Last modified on 29 January 2013, at 17:40
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- 1974 October, Lois W. Parker, “Lingua Ex Machina”, The South Central Bulletin, volume 34, number 3, JSTOR 3188736, page 74:
- waiter — waitress: waitron
- 1980, Michael Mariotte, Diana Quinn, Dave Wells, “Washingtron” (song), Tru Fax and the Insaniacs:
- I used to work as a waitron / in the lounge of the Hiltron / Now I work for my senatron / and I live in Arlingtron
- 1985 April 8, Douglas R. Hofstadter, Metamagical Themas: Questing for the Essence of Mind and Pattern, New York: Basic Books, ISBN 9780465045402, page 144:
- "Server" is not so bad, and nowadays I don't object to "waitron", although the first time I heard it, it sounded very odd.
- 1989, Anne Bernays, Professor Romeo, ISBN 9781555842185, OL 2055659M:
- Inside the Brasserie, a noisy place two blocks from the Harvard Yard and favored by senior faculty members, Barker ordered a whiskey from a woman who claimed to be “Marie. I’m your waitron today.”
- 1991 July 28, “The Waitron's Knife and Fork”, The New York Times, ISSN 0362-4331:
- The new Random House dictionary recognizes, for instance, womyn, "an alternative spelling to avoid the suggestion of sexism perceived in the sequence m-e-n." And waitron, intended as a neutral alternative for waiter/waitress.
- 1992 February 7, Julian May, Jack the Bodiless, Knopf, ISBN 9780679409502, OL 1567595M:
- With adolescent perversity, he turned up his nose at all of the elegant French items on the Closerie's menu and scandalized the waitron by demanding corned-beef hash—fried extra crisp—with poached eggs, a slice of fresh papaya with lime, banana-walnut bread, and a pitcher of Mexican chocolate.
- 1993 September, Elaine J. Hall, “Waitering/Waitressing: Engendering the Work of Table Servers”, Gender and Society, volume 7, number 3, JSTOR 189797, page 344:
- One waiter at the Elegant Nouveau stated that “waitron is fairly common among people in the business ... more of a humorous description,” and another waiter at the Trendy Café talked about the mechanistic connotation as appropriate for the repetitive and rountinized service in high-volume, middle-prestige restaurants.
- 1994 February, Evelyn Peterson, “How NC Are You?”, Spy, page 62:
- There's that uneasy silence that settles over almost every boozer-friendly social occasion when the waitron asks if it can bring something from the bar.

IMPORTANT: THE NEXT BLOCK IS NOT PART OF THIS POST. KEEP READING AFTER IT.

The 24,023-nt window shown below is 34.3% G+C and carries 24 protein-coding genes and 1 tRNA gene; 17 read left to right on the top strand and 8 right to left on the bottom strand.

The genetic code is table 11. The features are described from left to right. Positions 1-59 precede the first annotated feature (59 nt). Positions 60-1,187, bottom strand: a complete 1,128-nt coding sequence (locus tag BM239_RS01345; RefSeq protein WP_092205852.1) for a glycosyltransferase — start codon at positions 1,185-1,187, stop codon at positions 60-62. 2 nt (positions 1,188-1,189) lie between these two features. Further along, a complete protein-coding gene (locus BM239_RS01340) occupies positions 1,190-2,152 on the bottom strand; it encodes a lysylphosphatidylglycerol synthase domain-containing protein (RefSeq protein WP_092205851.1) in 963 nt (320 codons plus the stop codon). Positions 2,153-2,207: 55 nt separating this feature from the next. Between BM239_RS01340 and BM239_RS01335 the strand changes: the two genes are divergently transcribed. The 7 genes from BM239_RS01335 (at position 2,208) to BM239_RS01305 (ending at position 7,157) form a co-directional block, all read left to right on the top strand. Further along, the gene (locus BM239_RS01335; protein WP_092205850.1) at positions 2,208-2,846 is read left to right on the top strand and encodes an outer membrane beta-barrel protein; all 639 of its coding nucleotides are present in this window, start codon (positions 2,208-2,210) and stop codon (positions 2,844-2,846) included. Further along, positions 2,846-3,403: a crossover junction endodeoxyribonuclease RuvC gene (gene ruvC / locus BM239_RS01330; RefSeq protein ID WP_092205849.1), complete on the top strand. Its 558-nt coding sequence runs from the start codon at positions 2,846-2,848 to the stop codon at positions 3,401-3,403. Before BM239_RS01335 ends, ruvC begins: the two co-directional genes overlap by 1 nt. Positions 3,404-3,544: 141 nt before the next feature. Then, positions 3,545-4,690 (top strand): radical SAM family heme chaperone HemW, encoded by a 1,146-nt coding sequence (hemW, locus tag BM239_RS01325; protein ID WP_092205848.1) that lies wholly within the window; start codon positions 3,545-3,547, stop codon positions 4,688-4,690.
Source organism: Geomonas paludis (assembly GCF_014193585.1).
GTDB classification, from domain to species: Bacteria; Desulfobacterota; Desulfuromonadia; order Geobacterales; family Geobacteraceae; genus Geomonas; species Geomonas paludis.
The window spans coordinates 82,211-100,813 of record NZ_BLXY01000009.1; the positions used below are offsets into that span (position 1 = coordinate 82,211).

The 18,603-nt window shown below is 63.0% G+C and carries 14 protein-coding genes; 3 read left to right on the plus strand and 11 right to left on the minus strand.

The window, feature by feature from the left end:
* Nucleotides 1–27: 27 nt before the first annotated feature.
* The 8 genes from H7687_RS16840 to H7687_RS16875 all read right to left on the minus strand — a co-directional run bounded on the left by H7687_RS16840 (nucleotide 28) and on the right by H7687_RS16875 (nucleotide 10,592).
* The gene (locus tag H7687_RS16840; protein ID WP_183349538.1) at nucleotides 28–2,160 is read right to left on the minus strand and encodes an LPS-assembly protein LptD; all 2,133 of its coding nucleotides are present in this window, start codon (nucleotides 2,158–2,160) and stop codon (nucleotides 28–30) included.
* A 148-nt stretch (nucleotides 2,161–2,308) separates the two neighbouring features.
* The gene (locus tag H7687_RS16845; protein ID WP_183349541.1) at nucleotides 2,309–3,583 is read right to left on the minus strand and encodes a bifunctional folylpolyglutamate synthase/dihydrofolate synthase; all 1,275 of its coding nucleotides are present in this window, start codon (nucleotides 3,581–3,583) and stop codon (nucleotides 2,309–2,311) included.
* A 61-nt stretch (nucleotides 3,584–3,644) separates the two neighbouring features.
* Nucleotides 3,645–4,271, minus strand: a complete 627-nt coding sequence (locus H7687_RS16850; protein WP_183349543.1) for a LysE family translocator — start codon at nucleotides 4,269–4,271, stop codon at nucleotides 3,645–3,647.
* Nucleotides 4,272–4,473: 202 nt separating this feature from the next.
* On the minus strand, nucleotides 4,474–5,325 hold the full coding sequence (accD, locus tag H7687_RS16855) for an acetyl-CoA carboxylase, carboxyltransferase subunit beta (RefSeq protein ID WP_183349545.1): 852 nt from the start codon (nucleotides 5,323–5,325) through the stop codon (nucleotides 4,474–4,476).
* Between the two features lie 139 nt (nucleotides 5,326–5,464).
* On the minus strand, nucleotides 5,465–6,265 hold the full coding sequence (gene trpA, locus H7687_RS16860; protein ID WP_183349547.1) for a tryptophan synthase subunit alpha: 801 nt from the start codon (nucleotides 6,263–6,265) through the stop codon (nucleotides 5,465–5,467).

- 1995 January 24, Janis Ian, “Mr. Lesbian Squeaks”, The Advocate, ISSN 0001-8996, page 806:
- She grinned maliciously and flagged down a waitron.
- 1999 June 28, Julian May, Perseus Spur: An Adventure of The Rampart Worlds, Del Rey, ISBN 9780345395108, OL 9851303M, page 287:
- A lepidodermoid waitron, who had been until recently a gracile technician in the secret demiclone lab, offered refreshments to the important humans visiting the huge establishment.
- 2003 January 17, Kakutani, Michiko, “Books of the Times: Why Your Waitron Can Serve Brunch but Not Linner”, The New York Times, ISSN 0362-4331:
- Why did server as a gender-neutral term for waiter or waitress prevail over waitron?
- 2004 June 9, Luke, Anthony, “PC Menu [letter]”, Daily Telegraph, ISSN 0307-1235:
- Sir - On a visit to South Africa recently, I was taken aback by the menu at a restaurant my wife and I visited in the Western Cape. It said: "If you have any requirements that do not appear on the menu, please ask your waitron."
- 2004 September 28, Tracey Dalton, The Food and Beverage Handbook, Lansdowne: Juta and Company Ltd., ISBN 9780702166396, OL 7774255M, page 48:
- Table Service is the combined interaction between the guest and the waitron whilst seated at a table in the establishment's restaurant.
- 2008 February 1, Jenny Ratcliffe-Wright, Spit Or Swallow: A Guide for the Wine Virgin, Lansdowne: Double Storey, ISBN 9781770130616, OL 25421828M, page 89:
- If your wine waitron smells the cork, s/he's probably a beginner at this game because you can tell absolutely nothing by smelling the cork.
- 2010 May 10, Cowen, Sam, “Jo'burg and London, relatively speaking”, Daily Telegraph, ISSN 0307-1235:
- Come back here with your cut glass, posh English accent and waitrons everywhere will melt at your feet.